If you have a family member incarcerated in a Texas prison, you might have to travel a considerable distance to visit him. If an inmate's close relative suffers from a medical issue which prevents long distance travel for visitation, a medical doctor can write a hardship letter to the Texas Department of Criminal Justice requesting that the inmate be transferred to a more conveniently located facility, one less than 200 miles away.
Only inmates living more than 200 miles from the ill family member can be considered for a hardship transfer. The family member's doctor must write the hardship letter, not the inmate. The doctor must sign the letter and it must be written on the physician's letterhead. The letter must state that the family member can't physically travel long distances due to a medical condition. An inability to drive is not a valid reason for requesting a transfer. The relative with the medical problem must be an immediate family member -- spouse, parent, child, grandparent or sibling. While members of step and foster families qualify, cousins and other distant relatives do not. If the request is approved, the transfer occurs within three weeks to six months. If the request isn't approved, the family is notified by the TDCJ.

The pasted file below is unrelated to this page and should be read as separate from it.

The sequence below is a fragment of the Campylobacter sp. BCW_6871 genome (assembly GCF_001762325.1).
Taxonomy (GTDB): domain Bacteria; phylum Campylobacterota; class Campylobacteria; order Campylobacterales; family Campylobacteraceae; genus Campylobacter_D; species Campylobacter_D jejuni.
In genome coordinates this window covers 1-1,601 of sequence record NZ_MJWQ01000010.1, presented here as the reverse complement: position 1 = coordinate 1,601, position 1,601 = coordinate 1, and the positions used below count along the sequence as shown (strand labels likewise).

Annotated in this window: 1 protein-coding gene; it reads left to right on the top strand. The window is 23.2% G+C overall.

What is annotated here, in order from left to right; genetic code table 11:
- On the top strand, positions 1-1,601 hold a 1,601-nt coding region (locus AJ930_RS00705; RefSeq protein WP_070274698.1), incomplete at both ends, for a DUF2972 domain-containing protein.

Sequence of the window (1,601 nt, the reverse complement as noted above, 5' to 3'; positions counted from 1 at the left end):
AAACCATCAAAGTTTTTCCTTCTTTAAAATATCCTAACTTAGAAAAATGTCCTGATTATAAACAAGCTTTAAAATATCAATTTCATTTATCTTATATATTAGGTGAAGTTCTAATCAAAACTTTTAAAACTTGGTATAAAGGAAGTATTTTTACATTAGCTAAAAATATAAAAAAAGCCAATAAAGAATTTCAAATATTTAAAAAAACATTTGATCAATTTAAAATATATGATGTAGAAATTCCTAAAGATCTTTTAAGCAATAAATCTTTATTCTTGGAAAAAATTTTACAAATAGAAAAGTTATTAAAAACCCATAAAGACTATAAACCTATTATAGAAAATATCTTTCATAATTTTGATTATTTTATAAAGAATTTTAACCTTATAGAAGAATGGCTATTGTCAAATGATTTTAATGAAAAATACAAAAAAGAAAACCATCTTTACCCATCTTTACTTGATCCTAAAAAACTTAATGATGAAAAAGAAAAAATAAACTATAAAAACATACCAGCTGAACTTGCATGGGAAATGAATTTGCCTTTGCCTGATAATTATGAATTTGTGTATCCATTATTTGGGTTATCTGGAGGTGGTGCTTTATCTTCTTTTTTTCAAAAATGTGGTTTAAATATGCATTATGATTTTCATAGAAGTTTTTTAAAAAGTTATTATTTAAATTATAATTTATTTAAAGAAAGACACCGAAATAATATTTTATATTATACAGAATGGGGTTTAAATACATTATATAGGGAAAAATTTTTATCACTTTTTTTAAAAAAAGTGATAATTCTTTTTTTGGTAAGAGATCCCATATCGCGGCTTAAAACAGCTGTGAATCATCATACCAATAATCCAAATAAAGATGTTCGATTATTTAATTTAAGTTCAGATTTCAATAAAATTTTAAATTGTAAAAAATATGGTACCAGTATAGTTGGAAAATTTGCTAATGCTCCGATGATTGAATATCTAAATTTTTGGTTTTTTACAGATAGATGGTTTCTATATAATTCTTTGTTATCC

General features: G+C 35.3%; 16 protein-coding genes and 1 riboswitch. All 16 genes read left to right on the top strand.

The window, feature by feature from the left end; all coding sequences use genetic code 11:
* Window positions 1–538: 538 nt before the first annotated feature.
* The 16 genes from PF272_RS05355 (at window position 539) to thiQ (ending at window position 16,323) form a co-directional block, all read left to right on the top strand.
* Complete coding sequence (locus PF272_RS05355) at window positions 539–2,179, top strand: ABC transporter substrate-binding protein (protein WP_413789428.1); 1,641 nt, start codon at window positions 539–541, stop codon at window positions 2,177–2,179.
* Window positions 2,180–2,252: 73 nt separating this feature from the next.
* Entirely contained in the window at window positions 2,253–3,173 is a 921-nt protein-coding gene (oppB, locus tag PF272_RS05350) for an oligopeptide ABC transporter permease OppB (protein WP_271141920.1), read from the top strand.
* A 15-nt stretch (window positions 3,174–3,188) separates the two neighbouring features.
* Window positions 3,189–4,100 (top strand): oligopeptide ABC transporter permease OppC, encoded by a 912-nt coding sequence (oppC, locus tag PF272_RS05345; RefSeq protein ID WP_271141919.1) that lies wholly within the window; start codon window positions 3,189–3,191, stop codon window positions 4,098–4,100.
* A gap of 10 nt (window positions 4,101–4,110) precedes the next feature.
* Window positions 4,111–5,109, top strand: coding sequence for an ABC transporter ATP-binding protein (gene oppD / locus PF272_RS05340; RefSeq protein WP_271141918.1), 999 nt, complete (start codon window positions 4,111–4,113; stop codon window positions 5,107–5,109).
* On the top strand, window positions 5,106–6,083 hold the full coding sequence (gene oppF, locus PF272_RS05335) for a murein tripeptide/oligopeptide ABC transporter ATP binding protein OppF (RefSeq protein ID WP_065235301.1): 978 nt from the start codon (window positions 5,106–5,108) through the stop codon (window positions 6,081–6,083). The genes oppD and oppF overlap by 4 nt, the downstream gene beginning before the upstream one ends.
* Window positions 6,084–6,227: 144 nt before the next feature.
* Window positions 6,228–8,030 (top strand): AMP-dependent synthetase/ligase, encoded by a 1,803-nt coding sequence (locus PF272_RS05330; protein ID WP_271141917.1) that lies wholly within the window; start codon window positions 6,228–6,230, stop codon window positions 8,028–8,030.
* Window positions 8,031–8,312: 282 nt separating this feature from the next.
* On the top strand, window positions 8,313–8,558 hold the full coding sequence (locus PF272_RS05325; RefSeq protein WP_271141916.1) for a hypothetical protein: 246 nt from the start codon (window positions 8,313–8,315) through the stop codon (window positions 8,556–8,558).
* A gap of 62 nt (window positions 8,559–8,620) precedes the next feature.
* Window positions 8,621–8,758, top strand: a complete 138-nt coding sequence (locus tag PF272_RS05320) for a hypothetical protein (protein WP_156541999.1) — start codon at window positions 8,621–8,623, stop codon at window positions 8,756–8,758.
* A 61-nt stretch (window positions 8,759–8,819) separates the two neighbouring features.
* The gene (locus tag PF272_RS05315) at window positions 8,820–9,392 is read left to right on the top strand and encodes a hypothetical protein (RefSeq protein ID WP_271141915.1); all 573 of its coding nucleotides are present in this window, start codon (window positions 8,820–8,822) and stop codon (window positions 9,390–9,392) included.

Not all inmates qualify for hardship transfers. The prisoner must not have had any disciplinary reports in the previous year and can't be incarcerated for a crime involving the family member requesting the transfer. If the inmate was convicted of a violent crime, he won't be transferred to the county in which any victim of that crime resides. The inmate must also want the transfer.
A graduate of New York University, Jane Meggitt writes regularly for various legal blogs. Her work has appeared in LegalZoom, USA Today and many other publications.